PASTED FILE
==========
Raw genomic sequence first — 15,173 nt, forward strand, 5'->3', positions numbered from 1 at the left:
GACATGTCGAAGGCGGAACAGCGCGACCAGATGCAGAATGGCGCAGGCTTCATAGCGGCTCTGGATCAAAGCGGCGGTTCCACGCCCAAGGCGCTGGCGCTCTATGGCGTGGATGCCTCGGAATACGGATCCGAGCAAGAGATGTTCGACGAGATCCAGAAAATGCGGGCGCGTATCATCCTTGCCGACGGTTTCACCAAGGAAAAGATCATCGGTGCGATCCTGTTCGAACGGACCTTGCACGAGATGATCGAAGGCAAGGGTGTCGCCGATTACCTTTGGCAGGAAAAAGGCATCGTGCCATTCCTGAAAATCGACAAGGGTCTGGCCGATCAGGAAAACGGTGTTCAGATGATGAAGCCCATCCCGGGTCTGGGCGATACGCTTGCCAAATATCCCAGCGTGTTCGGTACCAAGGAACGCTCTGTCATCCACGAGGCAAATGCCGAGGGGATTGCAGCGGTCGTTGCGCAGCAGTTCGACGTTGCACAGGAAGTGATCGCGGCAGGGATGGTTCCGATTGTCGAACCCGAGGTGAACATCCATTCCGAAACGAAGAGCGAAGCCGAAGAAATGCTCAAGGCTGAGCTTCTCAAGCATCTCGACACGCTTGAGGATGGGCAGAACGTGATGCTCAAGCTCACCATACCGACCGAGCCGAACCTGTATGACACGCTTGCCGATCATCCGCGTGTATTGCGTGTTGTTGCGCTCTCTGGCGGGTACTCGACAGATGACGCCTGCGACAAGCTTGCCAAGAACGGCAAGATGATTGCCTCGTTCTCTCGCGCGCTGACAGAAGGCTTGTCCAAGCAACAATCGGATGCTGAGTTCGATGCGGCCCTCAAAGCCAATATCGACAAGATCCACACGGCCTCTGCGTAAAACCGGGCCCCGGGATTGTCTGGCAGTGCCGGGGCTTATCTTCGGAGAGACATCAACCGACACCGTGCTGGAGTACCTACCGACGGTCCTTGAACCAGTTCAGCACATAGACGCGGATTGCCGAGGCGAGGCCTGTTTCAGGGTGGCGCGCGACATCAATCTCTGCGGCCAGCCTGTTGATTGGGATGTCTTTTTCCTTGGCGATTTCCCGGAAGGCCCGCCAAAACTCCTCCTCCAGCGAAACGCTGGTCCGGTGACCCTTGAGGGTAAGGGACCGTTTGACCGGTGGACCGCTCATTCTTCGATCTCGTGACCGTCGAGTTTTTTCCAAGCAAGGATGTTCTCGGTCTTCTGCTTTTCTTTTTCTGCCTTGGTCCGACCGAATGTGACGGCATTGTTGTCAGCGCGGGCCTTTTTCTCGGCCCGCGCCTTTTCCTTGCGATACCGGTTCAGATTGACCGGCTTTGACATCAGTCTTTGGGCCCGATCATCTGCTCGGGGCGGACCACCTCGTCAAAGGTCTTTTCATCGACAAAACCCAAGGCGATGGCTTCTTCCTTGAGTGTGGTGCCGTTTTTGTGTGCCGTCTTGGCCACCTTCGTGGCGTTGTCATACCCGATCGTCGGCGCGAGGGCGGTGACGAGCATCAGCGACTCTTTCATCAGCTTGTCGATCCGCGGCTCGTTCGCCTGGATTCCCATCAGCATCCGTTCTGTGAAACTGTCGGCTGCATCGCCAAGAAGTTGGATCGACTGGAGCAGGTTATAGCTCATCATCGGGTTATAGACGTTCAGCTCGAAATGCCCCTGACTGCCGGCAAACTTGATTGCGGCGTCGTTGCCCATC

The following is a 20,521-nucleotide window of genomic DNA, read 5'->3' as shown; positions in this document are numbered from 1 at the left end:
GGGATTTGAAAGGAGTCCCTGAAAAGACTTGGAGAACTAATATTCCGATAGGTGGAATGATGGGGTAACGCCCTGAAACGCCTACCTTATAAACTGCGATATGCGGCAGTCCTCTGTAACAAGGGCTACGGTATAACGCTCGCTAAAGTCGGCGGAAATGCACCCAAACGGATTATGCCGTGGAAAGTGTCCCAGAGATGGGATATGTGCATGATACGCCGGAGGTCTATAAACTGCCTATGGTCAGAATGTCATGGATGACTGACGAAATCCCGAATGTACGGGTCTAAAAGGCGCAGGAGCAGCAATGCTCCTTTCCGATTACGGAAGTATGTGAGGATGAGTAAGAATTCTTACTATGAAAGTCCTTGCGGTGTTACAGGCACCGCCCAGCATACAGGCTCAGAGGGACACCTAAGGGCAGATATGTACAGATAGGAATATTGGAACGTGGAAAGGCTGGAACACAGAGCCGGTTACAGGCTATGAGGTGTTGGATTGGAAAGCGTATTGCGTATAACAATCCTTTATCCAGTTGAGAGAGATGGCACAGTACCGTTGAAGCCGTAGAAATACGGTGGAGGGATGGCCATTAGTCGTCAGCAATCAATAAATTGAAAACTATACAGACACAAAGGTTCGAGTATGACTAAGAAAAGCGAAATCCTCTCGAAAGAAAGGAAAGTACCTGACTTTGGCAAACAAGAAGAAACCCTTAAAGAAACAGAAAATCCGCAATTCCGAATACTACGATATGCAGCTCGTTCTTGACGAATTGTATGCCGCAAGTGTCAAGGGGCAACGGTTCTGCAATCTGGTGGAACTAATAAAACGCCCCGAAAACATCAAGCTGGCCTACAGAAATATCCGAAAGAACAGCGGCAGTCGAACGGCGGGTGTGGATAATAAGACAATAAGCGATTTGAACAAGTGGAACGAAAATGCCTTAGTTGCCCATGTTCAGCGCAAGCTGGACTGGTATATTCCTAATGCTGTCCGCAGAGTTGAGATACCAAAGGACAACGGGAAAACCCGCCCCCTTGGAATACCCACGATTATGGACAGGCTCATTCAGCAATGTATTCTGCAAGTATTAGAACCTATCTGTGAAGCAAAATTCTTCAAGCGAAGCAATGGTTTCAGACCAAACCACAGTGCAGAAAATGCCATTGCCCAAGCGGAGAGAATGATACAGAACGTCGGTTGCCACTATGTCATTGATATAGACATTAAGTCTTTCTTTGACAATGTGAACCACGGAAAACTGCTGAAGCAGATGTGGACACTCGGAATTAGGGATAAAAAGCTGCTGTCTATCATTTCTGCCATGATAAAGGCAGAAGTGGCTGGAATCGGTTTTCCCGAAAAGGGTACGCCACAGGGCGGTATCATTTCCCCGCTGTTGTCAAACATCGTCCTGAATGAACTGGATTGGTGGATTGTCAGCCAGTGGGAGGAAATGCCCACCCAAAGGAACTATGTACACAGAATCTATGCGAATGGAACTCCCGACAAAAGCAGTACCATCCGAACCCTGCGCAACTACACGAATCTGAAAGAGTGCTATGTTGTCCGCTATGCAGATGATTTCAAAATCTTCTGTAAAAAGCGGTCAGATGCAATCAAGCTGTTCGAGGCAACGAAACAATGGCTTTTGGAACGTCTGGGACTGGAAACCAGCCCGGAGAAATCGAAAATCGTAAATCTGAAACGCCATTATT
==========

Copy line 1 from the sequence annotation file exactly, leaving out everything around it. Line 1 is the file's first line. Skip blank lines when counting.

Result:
Raw genomic sequence first — 15,173 nt, forward strand, 5'->3', positions numbered from 1 at the left: